By Devin Watkins
Pope Francis and the Grand Imam of Al-Azhar, Ahmed el-Tayyeb, signed the Document on Human Fraternity for World Peace and Living Together in Abu Dhabi in February 2019.
Now that document has led the UAE to set up a high committee to spread the principles of tolerance and cooperation, especially through education.
On Monday, the Pope encouraged the committee’s work and thanked the UAE “for the concrete commitment shown on behalf of human fraternity”. He also expressed hope that similar initiatives may spring up in other parts of the world.
“Although sadly evil, hatred, and division often make news, there is a hidden sea of goodness that is growing and leads us to hope in dialogue, reciprocal knowledge and the possibility of building – together with the followers of other religions and all men and women of good will – a world of fraternity and peace.”
The Director of the Holy See Press Office, Matteo Bruni, announced the Holy Father’s appreciation and remarks in a press statement.
Bishop Miguel Ayuso Guixot, President of the Pontifical Council for Interreligious Dialogue, is a member of the UAE committee.
In an interview with Vatican Radio’s Alessando Gisotti, Bishop Ayuso said the initiative is “very important” and that it will help educators get to the heart of the Document on Human Fraternity.
“The opportunity to educate ourselves and others in a culture of encounter, fraternity, and peace means finding the will to redesign the academic and educational programs offered by Institutes and universities.”
Bishop Ayuso said such a rethink of schooling in this context “demands that institutions take care to study, reflect, and present the content of the Document at all levels.”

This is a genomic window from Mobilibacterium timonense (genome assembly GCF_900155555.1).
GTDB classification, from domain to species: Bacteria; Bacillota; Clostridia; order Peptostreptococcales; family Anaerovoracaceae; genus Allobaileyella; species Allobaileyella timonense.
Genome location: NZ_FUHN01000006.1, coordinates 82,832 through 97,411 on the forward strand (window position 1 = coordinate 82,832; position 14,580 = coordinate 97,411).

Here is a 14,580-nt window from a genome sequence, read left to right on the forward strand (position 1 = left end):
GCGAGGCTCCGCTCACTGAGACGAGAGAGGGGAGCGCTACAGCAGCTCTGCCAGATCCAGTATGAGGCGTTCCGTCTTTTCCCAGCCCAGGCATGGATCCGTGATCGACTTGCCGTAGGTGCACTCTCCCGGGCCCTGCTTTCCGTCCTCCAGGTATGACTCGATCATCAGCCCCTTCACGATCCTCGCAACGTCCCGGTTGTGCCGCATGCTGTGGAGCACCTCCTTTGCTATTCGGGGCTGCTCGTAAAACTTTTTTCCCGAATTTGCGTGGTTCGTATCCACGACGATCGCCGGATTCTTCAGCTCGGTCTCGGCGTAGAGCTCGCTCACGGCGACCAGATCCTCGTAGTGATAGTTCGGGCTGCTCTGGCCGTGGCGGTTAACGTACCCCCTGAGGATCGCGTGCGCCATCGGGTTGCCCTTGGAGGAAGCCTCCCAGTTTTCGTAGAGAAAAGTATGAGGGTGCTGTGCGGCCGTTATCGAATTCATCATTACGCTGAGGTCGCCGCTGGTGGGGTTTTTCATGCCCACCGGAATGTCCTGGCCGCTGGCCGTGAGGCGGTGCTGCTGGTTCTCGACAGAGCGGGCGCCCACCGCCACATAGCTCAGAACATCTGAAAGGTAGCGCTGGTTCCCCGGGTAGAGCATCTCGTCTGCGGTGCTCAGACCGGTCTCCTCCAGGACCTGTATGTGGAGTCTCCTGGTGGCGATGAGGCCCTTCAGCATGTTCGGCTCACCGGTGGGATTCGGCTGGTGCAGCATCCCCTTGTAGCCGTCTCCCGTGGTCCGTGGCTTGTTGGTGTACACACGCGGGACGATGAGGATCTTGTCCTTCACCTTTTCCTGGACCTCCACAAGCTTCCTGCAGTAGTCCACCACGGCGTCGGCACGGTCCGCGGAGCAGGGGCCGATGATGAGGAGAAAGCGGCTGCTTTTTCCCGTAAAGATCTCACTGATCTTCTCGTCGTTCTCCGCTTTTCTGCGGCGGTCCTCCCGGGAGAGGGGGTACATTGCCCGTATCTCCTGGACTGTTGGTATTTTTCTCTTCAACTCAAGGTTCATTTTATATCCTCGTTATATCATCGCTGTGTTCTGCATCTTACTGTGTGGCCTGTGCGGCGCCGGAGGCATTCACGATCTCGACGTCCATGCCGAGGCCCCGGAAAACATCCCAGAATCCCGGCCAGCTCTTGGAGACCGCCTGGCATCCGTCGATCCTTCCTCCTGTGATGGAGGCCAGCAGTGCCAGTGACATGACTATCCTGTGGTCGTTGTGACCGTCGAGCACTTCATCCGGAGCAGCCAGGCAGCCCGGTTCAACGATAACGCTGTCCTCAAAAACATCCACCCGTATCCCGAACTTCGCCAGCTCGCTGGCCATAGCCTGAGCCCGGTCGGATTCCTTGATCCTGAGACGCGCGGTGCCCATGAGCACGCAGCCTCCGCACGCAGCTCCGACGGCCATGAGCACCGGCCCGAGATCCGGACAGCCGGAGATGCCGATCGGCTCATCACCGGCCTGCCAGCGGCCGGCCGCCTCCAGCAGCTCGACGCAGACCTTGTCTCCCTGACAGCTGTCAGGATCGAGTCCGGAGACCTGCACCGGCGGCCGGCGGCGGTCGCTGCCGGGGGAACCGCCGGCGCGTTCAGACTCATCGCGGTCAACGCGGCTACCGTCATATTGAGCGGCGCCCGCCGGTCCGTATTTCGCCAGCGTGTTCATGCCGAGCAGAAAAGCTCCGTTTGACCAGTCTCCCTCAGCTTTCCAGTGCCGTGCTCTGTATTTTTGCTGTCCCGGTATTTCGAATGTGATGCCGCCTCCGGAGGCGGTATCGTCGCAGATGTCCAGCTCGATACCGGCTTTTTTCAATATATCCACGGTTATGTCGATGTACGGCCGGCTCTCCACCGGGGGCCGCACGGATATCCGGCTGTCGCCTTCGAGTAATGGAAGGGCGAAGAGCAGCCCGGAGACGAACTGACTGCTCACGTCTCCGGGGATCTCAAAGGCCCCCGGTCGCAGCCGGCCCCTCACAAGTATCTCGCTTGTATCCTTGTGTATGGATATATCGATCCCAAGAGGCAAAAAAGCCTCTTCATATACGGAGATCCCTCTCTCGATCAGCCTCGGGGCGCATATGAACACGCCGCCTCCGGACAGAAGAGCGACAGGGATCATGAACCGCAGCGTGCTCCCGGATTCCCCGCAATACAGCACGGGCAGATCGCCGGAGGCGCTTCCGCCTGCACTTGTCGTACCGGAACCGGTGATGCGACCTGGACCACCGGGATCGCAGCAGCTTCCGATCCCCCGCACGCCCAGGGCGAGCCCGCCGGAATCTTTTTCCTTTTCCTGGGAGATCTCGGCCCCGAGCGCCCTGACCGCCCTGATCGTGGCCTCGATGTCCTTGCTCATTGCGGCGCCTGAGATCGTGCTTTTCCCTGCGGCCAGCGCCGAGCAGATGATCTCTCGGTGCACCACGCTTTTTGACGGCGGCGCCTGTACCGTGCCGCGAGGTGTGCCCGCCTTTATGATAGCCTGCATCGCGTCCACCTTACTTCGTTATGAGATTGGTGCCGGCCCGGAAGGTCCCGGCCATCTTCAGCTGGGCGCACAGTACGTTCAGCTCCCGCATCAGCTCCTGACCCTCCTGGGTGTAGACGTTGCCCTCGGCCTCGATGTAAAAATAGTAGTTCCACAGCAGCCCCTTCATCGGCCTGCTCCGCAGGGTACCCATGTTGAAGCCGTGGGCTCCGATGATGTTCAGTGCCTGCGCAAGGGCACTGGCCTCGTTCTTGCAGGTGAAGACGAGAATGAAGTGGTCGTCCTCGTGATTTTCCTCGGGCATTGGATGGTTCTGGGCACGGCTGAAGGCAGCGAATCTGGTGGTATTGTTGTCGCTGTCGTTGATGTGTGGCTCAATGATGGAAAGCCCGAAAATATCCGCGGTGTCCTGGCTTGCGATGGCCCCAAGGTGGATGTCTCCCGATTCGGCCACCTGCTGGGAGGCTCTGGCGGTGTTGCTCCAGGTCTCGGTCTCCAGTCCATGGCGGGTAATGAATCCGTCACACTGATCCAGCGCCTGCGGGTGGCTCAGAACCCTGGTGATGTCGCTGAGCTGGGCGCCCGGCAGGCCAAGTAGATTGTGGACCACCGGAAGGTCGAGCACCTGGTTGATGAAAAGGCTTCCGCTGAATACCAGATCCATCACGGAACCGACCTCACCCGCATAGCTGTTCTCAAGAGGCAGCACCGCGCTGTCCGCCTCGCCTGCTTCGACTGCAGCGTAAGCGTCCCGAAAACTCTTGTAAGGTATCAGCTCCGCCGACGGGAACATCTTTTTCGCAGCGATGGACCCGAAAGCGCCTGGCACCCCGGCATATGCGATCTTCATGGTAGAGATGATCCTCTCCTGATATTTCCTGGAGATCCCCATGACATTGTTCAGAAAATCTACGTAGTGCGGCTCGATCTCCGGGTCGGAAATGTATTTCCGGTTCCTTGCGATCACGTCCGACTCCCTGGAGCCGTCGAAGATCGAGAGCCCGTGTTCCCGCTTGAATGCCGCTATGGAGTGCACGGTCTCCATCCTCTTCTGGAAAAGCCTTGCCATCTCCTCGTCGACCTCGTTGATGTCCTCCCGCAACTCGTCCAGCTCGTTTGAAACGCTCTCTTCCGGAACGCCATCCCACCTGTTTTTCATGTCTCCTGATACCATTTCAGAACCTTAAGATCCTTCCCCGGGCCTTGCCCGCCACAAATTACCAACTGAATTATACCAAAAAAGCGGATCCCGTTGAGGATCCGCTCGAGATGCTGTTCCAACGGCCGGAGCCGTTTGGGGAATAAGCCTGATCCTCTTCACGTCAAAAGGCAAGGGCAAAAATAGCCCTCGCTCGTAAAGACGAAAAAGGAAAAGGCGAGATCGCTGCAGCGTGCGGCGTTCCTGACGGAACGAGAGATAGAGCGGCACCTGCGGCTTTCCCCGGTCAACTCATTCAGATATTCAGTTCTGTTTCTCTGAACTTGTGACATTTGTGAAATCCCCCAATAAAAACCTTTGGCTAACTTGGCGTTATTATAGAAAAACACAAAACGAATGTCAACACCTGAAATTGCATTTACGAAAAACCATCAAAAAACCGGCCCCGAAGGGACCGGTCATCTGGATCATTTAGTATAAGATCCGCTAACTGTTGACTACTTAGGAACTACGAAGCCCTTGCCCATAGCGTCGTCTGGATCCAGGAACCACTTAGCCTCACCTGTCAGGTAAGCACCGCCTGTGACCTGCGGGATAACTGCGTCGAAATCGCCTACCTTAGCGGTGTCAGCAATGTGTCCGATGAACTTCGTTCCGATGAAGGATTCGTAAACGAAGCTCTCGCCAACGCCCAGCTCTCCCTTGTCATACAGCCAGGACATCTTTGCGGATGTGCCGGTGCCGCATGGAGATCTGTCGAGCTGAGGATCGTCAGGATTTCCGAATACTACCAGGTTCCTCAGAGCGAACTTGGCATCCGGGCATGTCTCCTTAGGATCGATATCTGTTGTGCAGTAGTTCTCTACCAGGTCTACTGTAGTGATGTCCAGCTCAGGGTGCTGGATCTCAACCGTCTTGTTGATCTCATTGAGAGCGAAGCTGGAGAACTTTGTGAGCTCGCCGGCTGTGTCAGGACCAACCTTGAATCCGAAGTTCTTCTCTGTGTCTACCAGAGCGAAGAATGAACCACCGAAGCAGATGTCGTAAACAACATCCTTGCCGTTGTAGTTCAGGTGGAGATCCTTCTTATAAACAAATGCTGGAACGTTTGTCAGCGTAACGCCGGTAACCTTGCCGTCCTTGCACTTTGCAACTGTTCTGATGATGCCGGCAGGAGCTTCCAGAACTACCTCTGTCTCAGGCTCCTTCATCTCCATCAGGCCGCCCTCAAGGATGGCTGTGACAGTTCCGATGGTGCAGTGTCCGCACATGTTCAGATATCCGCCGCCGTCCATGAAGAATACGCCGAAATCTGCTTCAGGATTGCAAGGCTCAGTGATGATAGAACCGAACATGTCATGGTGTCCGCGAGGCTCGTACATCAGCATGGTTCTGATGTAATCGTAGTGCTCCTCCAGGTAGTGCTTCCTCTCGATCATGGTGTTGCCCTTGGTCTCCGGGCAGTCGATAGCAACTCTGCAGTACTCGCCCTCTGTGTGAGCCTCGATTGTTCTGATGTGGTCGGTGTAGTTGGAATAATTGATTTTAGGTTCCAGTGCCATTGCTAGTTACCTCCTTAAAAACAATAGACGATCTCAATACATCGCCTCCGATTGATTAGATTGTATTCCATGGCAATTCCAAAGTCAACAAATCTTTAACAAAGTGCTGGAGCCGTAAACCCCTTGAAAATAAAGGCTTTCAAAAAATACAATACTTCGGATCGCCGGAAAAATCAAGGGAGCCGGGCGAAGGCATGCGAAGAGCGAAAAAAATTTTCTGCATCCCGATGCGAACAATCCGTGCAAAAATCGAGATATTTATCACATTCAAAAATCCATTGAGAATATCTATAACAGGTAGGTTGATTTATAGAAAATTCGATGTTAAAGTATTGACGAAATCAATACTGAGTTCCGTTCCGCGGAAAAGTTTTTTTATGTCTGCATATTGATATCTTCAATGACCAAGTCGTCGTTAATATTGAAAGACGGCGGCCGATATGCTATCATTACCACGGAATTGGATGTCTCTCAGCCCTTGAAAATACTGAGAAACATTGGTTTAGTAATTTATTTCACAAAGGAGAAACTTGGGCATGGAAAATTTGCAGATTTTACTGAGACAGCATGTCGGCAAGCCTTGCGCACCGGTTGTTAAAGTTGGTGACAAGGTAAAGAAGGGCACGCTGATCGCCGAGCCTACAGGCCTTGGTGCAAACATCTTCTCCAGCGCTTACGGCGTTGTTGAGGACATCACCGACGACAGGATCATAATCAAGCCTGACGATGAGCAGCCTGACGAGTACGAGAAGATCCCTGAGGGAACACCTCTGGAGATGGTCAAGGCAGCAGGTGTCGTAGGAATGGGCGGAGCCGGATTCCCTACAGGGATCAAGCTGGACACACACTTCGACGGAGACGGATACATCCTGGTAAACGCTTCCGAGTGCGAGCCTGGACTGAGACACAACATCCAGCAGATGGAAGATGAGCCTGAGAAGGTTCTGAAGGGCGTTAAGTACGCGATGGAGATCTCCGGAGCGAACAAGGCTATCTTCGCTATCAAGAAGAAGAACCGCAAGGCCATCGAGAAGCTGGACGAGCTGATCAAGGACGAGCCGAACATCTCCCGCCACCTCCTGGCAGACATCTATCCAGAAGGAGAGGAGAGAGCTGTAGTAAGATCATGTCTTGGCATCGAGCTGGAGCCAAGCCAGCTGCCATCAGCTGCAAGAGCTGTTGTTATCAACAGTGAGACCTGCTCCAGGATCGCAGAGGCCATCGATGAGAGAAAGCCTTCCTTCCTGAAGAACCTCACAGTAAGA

The high committee, he said, needs to “explore various ways to involve both national and international institutions, as well as religious, academic, and political leaders, all the while seeking to reach young people.”
He also thanked Abu Dhabi’s Crown Prince, Sheikh Mohamed bin Zayed Al Nayhan, for the committee’s creation.
Danger of syncretism?
Bishop Ayuso deflected criticism from some Catholic quarters that the Document on Human Fraternity is a pathway towards syncretism or relativism.
“It is not about creating a ‘melting pot’ in which all religions are considered equal,” he said, “but [recognizing] that all believers, those who seek God, and all people of good will without religious affiliation are equal in dignity.”
He added that the Catholic Church always engages in interreligious dialogue by remembering “the value of her own identity”.
“Pluralism in our societies – not only the religious kind – is a reality that invites us to reflect on our identity, without which authentic interreligious dialogue is impossible.”